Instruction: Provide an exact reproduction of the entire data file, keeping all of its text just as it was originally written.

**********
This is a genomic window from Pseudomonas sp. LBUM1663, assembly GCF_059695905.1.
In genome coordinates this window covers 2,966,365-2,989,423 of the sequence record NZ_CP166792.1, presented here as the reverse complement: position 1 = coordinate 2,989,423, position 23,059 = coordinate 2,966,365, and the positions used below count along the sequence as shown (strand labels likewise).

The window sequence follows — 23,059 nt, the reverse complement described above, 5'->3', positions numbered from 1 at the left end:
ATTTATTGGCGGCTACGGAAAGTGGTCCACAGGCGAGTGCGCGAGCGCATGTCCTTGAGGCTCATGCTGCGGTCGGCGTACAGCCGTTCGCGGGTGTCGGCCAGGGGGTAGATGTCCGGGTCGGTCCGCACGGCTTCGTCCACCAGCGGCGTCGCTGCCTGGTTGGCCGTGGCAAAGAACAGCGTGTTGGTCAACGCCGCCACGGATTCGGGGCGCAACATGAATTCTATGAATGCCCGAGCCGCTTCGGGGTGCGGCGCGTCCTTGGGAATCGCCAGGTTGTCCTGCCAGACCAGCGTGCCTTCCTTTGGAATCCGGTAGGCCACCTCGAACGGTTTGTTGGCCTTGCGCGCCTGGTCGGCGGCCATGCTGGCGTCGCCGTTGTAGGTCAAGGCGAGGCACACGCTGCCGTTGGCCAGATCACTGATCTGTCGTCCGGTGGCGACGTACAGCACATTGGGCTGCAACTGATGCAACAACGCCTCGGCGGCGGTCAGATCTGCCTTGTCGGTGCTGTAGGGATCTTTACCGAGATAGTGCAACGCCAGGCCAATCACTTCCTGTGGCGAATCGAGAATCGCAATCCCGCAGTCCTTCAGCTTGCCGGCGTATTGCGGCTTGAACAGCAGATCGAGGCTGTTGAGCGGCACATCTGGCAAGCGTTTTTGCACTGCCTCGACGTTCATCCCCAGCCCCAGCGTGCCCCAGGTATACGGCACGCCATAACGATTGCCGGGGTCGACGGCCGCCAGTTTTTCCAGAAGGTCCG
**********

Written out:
This is a genomic window from Pseudomonas sp. LBUM1663, assembly GCF_059695905.1.
In genome coordinates this window covers 2,966,365-2,989,423 of the sequence record NZ_CP166792.1, presented here as the reverse complement: position 1 = coordinate 2,989,423, position 23,059 = coordinate 2,966,365, and the positions used below count along the sequence as shown (strand labels likewise).

The window sequence follows — 23,059 nt, the reverse complement described above, 5'->3', positions numbered from 1 at the left end:
ATTTATTGGCGGCTACGGAAAGTGGTCCACAGGCGAGTGCGCGAGCGCATGTCCTTGAGGCTCATGCTGCGGTCGGCGTACAGCCGTTCGCGGGTGTCGGCCAGGGGGTAGATGTCCGGGTCGGTCCGCACGGCTTCGTCCACCAGCGGCGTCGCTGCCTGGTTGGCCGTGGCAAAGAACAGCGTGTTGGTCAACGCCGCCACGGATTCGGGGCGCAACATGAATTCTATGAATGCCCGAGCCGCTTCGGGGTGCGGCGCGTCCTTGGGAATCGCCAGGTTGTCCTGCCAGACCAGCGTGCCTTCCTTTGGAATCCGGTAGGCCACCTCGAACGGTTTGTTGGCCTTGCGCGCCTGGTCGGCGGCCATGCTGGCGTCGCCGTTGTAGGTCAAGGCGAGGCACACGCTGCCGTTGGCCAGATCACTGATCTGTCGTCCGGTGGCGACGTACAGCACATTGGGCTGCAACTGATGCAACAACGCCTCGGCGGCGGTCAGATCTGCCTTGTCGGTGCTGTAGGGATCTTTACCGAGATAGTGCAACGCCAGGCCAATCACTTCCTGTGGCGAATCGAGAATCGCAATCCCGCAGTCCTTCAGCTTGCCGGCGTATTGCGGCTTGAACAGCAGATCGAGGCTGTTGAGCGGCACATCTGGCAAGCGTTTTTGCACTGCCTCGACGTTCATCCCCAGCCCCAGCGTGCCCCAGGTATACGGCACGCCATAACGATTGCCGGGGTCGACGGCCGCCAGTTTTTCCAGAAGGTCCG